Friends sometimes ask how much money we make in the Peace Corps and whether it’s enough to live comfortably. People also want to know about the cost of traveling here. So let me offer a few bits of information here.
The Peace Corps was established by President John F. Kennedy (Executive Order 10924) on March 1, 1961 and authorized by Congress on Sept. 21st of that same year. The Peace Corps Act clarified its purpose as:
To promote world peace and friendship through a Peace Corps, which shall make available to interested countries and areas men and women of the United States qualified for service abroad and willing to serve, under conditions of hardship if necessary, to help the peoples of such countries and areas in meeting their needs for trained manpower.
It is important that as Peace Corps Volunteers, we live a lifestyle that is integrated with the people with whom we work. In other words, we should not make a higher wage nor have greater access to things of a higher standard of living.
Basically, I make the equivalent of a beginning level teacher. Keep in mind, I don’t have a family to support and I’m not creating a home full of furniture or needing a car or moto since I’m here for the short term. I’m able to take care of all of my needs as long as I pay attention to my ongoing expenses. I keep a little book for that purpose.
Our rent is covered by the Peace Corps. Our only other main costs are food, clothing (I lost weight and need new clothes!), incidentals and travel. Great, fresh vegetables and fruits are readily available at low cost in the outdoor market three times a week in my pueblo. Below: an indoor market in Chichicastenango
There aren’t many places to spend money except for the cafes, stationary stores, and a jewelry/cosmetic store which is very inexpensive. Let me give you an idea of some random costs but first I’ll give you some exchange amounts:
Anything less than Q7 (7 Quetzales) is less than 1 US dollar. Q10 = $1.36.
avocado Q2; broccoli Q5.25; apple Q2; oranges (bag of 6) Q10; papaya Q7.9; fresh corn tortillas (pack of 4) Q1; chard Q1.65; cantelope Q6; eggs Q23.9
Restaurants and cafes vary from very inexpensive (Q15 to Q20 for a meal with a drink) to more expensive (Q50 to 70 or a complete meal w/drink. I love eating out but I can’t do it often because the costs add up. I can however, have a nice plate of healthy tacos w/drink for less than $3 or, if I want to splurge on a Sunday, I can have an incredible breakfast with coffee for $4.77.
Travel is inexpensive in Guatemala. The large carreteras are usually crowded beyond comfort and you feel every bump in the road. But the cost and accessibility makes them worth it. For me to travel from my site to Lake Atitlan, three hours away, is only Q30 ($4.09). That’s about 4 bucks to get to heaven.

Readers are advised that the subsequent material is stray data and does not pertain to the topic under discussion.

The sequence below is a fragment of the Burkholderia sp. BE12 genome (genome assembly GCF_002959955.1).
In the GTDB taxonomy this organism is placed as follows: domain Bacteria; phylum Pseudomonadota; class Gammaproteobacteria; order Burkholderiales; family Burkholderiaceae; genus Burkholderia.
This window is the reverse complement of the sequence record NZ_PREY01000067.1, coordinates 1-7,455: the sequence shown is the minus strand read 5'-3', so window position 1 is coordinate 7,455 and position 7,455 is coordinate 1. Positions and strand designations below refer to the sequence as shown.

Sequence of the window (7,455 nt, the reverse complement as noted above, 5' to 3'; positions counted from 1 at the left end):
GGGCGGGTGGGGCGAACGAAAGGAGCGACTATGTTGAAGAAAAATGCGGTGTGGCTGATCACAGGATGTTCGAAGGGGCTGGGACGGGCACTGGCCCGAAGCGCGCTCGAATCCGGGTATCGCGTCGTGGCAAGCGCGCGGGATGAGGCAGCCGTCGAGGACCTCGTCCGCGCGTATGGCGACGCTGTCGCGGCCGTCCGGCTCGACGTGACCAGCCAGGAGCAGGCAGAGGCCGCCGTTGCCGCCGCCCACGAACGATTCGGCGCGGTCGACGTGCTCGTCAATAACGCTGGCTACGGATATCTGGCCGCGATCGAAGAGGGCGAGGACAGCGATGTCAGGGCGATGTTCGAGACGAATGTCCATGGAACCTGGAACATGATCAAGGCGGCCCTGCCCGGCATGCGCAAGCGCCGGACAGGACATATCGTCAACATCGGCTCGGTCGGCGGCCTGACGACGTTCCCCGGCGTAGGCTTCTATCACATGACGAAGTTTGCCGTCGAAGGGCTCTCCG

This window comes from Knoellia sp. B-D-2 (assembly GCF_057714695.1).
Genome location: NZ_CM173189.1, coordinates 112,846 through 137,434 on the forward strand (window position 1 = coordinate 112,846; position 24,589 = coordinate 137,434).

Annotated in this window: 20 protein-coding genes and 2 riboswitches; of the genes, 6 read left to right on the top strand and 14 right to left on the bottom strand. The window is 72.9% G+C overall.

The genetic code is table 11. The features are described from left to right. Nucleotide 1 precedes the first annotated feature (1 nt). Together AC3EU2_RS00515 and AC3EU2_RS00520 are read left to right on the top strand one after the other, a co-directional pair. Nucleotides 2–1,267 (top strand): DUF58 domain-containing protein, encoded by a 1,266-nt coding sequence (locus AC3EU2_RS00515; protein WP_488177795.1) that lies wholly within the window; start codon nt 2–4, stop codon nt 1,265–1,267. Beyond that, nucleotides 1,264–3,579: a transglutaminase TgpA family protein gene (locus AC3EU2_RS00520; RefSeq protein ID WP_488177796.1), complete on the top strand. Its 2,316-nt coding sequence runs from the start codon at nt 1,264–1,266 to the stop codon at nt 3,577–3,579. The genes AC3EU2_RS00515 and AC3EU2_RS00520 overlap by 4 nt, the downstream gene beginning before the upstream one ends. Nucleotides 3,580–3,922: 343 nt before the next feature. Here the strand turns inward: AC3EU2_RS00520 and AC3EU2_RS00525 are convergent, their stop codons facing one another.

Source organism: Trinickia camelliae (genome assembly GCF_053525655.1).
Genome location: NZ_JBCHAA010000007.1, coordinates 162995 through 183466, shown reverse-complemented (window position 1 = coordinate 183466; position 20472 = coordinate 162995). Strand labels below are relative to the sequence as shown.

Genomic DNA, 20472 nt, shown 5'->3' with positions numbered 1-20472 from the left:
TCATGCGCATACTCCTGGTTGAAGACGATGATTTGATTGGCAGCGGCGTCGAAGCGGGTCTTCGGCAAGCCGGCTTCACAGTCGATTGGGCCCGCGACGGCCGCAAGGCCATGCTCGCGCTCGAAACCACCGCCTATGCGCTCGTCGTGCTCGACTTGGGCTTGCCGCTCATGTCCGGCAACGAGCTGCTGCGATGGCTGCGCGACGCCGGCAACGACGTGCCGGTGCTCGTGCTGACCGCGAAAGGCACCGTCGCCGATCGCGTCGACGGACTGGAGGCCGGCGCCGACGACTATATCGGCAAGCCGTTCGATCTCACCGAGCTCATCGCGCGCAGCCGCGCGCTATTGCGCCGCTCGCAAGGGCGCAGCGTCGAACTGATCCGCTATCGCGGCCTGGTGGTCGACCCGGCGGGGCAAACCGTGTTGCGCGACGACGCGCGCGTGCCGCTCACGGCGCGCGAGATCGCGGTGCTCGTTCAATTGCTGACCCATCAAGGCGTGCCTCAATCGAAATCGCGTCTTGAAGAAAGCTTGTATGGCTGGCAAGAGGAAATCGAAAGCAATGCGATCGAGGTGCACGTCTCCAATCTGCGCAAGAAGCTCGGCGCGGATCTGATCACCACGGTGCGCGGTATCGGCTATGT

Once you hang out a while and meet people, you find the best prices for hotels in each city. You have to know people. I recently found a nice, modest hotel for Q100/night in Panajachel (sorry I can’t give you the name since I stay there). But you can also get a very inexpensive room at the beautiful hostel, La Iguana Perdida, across the lake with a more secluded setting. Otherwise, on the cheaper side, hotel rooms are about Q150 per person and they are very modest and without a view. More money means more space and a view.
In terms of the hand woven textiles, they are priced well below their true value but at the same time, more expensive than I can usually afford. A rebozo (shawl) is about $20+ and a larger one that is used as a falda (skirt) can be Q400+ ($54.51). I bought a couple of used huipiles in Chichicastenango. That is definitely the place to go for weavings. Mine are a little worn but gorgeous nonetheless.
Until this month I’d been complaining to my inner self about the money situation. But then I met another Volunteer who told me how much she spends a week (very little) and how much she saves–enough for flights to the U.S. and her upcoming wedding! That was humbling. Then a few days ago I realized that I had forgotten about Q800 ($109.02) of money from this month’s income. Apparently I had hidden it from myself! That might sound like very little to you but to a Volunteer, it’s cause for a happy dance! So, yeah, I’m doing fine.
Below: clay bowl, crystals, textiles and quetzales.
Two last things to share with you is that the Peace Corps does not allow Volunteers to work extra jobs in Guatemala. They don’t want us to receive any money from Guatemalans, which makes sense. Secondly, the Peace Corps sets up a savings account for each Volunteer so that at the time of Close of Service (COS) after two years and three months, you will have something with which to re-settle in the U.S. Instead of telling you an actual amount, I suggest that you speak with a Peace Corps Office staff member. They can help you with that information and much more.
I highly recommend the Peace Corps experience. For any kind of service, what you give aways comes back double. In the case of Peace Corps service, it comes back a hundred times more.